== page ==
Youngsters getting hooked on booze – expert

Friday February 21, 2020 Written by Published in Health
Speed, alcohol and a lack of bike helmets are all big factors in Cook Islands extremely high road toll. 19091640 Speed, alcohol and a lack of bike helmets are all big factors in Cook Islands extremely high road toll. 19091640

The Alcoholics Anonymous group is getting increased participation, amid fears about the impact of alcohol on young and old. 

 

Parents are allowing their children to taste alcohol when they’re young, a mental health advocate says, and that’s contributing to a big problem with harmful drinking among youth.

Te Kainga Mental Health and Wellbeing Centre director Mereana Taikoko says there is a large number of young people consuming alcohol in the Cook Islands.

“They are consuming alcohol very early, getting into relationships, smoking and doing everything early. It is sad to see that they are smoking, consuming alcohol and other substances.”

 

“Nowadays, they are really young, younger than 14 year olds are tasting alcohol and it's not the children’s fault.”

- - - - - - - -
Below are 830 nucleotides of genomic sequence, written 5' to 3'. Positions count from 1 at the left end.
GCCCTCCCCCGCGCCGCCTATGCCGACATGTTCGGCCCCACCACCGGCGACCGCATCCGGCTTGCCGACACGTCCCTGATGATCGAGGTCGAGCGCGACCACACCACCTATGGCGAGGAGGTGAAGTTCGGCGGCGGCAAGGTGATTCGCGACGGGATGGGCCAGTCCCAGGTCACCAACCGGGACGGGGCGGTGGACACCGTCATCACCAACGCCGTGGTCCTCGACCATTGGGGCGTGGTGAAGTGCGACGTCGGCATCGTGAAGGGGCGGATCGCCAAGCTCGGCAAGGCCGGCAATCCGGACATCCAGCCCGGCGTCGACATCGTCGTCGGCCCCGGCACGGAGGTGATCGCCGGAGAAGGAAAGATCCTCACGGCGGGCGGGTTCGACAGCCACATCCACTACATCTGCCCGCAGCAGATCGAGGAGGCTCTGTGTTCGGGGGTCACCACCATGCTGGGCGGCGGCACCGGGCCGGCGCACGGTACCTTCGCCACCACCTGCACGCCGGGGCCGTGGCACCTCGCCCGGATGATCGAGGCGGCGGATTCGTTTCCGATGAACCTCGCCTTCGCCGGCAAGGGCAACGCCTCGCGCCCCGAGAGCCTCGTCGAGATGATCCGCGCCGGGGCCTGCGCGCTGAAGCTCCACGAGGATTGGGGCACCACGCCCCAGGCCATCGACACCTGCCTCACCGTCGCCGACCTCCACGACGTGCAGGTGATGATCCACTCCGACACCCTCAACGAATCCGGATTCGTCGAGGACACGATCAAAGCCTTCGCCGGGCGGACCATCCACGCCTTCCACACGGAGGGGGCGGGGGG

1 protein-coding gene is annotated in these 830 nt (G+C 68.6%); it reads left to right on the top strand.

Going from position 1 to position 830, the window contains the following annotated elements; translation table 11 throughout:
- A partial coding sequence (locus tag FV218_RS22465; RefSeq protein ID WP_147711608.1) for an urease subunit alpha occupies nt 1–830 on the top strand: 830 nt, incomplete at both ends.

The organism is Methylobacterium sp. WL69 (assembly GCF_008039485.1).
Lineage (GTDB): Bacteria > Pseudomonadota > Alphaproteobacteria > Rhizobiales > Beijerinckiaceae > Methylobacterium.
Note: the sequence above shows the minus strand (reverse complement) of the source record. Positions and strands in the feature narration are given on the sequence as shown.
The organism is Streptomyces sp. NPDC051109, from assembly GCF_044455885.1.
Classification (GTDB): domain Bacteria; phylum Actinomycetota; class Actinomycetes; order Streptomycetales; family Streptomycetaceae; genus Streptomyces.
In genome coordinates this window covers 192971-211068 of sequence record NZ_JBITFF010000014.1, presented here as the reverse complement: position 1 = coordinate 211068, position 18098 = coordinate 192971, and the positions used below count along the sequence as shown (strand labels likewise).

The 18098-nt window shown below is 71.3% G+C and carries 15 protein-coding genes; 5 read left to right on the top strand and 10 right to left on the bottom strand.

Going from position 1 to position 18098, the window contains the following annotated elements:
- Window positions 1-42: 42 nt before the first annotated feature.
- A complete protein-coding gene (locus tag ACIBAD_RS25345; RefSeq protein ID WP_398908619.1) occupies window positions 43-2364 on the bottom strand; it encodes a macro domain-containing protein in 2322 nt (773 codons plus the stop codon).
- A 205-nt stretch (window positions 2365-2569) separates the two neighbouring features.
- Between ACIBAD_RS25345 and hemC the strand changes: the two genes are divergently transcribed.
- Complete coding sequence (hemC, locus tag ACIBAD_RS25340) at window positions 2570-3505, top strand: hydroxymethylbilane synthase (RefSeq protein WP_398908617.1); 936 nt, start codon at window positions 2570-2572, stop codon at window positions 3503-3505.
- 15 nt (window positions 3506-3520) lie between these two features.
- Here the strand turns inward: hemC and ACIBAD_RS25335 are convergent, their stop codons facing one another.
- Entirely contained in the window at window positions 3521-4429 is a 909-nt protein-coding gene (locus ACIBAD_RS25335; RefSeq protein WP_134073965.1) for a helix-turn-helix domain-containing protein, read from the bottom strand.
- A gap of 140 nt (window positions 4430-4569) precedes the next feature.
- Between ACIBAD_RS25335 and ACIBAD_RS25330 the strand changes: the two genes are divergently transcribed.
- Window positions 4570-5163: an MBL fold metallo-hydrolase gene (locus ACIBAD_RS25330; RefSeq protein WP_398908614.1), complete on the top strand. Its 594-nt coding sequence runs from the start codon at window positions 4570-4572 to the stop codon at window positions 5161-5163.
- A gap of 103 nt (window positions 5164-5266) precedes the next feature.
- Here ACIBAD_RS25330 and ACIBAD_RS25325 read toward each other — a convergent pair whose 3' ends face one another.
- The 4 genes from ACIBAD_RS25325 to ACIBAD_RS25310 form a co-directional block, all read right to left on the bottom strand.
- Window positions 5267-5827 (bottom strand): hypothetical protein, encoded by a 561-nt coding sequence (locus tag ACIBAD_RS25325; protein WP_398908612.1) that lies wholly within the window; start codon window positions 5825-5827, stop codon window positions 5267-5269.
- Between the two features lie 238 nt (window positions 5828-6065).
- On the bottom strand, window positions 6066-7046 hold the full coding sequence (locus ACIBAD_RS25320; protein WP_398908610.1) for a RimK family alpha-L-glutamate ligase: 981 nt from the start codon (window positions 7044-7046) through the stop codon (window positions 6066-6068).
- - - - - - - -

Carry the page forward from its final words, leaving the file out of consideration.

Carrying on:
As far back as 2010, a World Health Organisation report found that students in the Cook Islands were consuming alcohol from the age of 14 years.

Now, police say 62.5 per cent of road deaths involve alcohol consumption. Fatal crashes mostly occur between 11pm and 7am, mostly over the weekend.

Police say the location, timing and cause of the accidents are linked to alcohol consumption at bars, nightclubs and events around the Avarua area.

Taikoko says the involvement of young people with alcohol are not all parents’ faults.

But it is the fault of those parents who feel it’s okay for young children to taste alcohol at an early age, or parents who are not there to supervise their children.

“Fatalities on the road here are alcohol-related, we can see it. It is one of the main causes.”

Taikoko supported government plants to reduce the breath alcohol limit from 400mcg to 250mcg. “The alcohol limit must be the same as New Zealand, we have all these people dying.”

She said those who are under the influence of alcohol are often stubborn: “You can’t reason with them and it’s sad when lives are gone.”

She is encouraging Cook Islanders and anyone who is eager to tackle their alcoholic behaviour or feel are alcoholic to join AA, the Alcoholics Anonymous group.

The group’s sessions are private and mostly held for Cook Islanders.

“There are a lot of interests,” she added. “There is a check list a guide to see if AA is for you. Calls have been coming in from those who are interested, especially tourists.

“We have a lot of tourists they like these meeting because they do attend things like this in their own countries, it helps them stay sober.

“It’s about sharing experiences with a group of people who have a problem with alcohol, drinking problem. So, they share their problems and talk about how they have been able to deal with it.”

You can contact AA support group on 71835 or 20162.

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